Incongruent visual feedback during a postural task enhances cortical alpha and beta modulation in patients with Parkinson's disease

Maarten R.C. van den Heuvel*, Erwin E.H. van Wegen, Peter J. Beek, Gert Kwakkel, Andreas Daffertshofer

*Corresponding author for this work

Research output: Contribution to JournalArticle

Abstract

Objective: In patients with Parkinson's disease (PD), augmented visual feedback (VF) can improve functional motor performance. Conversely, they appear to rely more on visual information than healthy subjects, which is unfavorable when this information is unreliable. Cortical beta activity is thought to be associated with the need for motor adaptation. We here compared event-related EEG parameters during a whole-body postural weight-shifting task between congruent and incongruent feedback conditions. Methods: Twenty-four patients with PD and fifteen healthy, age- and gender-matched controls performed rhythmic swaying movements. VF was presented in real-time (congruent), delayed (incongruent), or was entirely absent. We estimated source activity in four regions-of-interest and determined motor-related spectral power and power modulation in alpha and beta frequency bands. Results: For congruent VF no significant differences in cortical activity between the two groups were present. For incongruent VF, the PD group showed significantly higher beta modulation in primary motor cortex, and higher alpha modulation in primary visual cortex. Conclusions: Event-related beta modulation in the motor network and alpha modulation in visual areas discriminated between groups, suggesting altered visuomotor processing in PD patients. Significance: This study finds evidence for increased modulation of alpha/beta activity during perceptual-motor tasks in PD, possibly indicating an unwarranted higher confidence in VF.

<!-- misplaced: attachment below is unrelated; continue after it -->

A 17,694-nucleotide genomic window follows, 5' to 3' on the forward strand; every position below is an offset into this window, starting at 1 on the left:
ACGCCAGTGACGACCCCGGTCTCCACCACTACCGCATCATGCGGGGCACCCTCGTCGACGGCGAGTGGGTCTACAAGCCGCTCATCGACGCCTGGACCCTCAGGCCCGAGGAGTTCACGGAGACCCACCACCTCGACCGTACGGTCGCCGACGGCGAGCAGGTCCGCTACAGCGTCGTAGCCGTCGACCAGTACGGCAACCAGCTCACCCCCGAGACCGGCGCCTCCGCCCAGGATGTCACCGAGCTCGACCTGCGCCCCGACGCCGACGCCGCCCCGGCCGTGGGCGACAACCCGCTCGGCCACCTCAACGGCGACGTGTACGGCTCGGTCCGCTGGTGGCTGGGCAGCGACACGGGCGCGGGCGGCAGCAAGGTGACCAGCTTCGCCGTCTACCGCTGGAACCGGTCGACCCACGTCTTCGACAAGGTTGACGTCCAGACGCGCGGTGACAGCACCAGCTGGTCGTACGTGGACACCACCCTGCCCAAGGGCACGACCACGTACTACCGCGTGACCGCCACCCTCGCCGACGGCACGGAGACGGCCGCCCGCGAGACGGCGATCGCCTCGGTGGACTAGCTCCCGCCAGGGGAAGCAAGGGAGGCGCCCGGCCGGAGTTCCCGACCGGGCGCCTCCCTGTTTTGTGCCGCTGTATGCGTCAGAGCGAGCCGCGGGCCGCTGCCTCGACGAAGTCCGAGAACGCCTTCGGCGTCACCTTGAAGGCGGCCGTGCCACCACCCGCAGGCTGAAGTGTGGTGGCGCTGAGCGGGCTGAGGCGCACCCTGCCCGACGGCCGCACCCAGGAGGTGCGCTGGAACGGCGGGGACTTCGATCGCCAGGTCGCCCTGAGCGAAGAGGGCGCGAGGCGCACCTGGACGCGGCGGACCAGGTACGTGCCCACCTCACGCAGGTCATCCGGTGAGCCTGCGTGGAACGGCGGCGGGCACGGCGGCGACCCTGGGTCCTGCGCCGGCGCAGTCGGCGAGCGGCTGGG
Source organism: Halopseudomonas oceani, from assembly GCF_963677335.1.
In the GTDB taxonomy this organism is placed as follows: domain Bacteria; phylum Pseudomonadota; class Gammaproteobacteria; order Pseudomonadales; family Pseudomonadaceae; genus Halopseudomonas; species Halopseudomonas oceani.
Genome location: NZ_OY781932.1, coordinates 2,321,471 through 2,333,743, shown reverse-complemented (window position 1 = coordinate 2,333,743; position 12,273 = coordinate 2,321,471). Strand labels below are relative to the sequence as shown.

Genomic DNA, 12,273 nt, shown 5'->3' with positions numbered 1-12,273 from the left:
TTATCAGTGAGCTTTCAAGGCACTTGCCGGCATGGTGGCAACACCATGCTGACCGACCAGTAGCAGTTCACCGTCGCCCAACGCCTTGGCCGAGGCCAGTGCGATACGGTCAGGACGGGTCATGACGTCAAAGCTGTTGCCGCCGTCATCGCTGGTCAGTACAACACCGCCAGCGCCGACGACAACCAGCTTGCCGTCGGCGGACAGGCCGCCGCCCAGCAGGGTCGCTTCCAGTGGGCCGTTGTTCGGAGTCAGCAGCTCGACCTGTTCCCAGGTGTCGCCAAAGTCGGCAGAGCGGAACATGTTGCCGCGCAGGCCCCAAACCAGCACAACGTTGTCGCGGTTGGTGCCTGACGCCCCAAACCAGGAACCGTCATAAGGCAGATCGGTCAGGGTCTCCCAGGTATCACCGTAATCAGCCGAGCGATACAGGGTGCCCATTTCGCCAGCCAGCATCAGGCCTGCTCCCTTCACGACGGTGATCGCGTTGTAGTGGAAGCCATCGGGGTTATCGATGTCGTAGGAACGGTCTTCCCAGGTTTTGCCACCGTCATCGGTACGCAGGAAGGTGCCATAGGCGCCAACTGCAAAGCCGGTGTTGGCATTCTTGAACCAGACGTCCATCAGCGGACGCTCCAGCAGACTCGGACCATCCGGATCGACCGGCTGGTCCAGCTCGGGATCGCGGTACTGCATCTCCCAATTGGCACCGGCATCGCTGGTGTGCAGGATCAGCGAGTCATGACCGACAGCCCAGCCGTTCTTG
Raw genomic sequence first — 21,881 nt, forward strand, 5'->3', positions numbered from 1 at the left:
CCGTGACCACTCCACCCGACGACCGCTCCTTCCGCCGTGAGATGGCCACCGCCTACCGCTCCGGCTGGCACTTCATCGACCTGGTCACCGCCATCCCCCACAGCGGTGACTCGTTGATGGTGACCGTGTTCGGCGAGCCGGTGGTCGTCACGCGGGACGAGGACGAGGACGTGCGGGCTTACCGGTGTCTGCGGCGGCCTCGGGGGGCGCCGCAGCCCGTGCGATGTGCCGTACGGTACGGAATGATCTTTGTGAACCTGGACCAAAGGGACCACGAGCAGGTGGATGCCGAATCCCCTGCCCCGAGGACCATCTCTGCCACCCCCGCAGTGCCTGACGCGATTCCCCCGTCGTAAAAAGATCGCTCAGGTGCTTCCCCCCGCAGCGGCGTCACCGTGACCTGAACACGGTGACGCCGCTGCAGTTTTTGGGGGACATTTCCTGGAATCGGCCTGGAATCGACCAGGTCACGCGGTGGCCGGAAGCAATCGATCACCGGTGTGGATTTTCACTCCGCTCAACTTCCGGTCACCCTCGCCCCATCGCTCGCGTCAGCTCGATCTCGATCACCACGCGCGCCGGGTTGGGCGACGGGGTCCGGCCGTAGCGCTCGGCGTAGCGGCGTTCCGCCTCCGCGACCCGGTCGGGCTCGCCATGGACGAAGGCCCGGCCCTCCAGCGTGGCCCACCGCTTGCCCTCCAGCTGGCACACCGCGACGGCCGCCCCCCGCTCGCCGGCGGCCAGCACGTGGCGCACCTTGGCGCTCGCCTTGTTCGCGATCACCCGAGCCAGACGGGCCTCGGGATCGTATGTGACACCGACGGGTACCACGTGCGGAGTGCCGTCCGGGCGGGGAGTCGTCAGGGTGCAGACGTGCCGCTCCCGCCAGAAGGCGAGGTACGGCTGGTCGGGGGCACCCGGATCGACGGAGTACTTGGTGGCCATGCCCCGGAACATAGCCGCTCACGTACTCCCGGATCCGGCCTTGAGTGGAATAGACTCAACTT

Original languageEnglish
Pages (from-to)1357-1365
Number of pages9
JournalClinical Neurophysiology
Volume129
Issue number7
DOIs
Publication statusPublished - 1 Jul 2018

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Keywords

  • Electroencephalography
  • Parkinson's disease
  • Postural control
  • Posturography
  • Visual feedback

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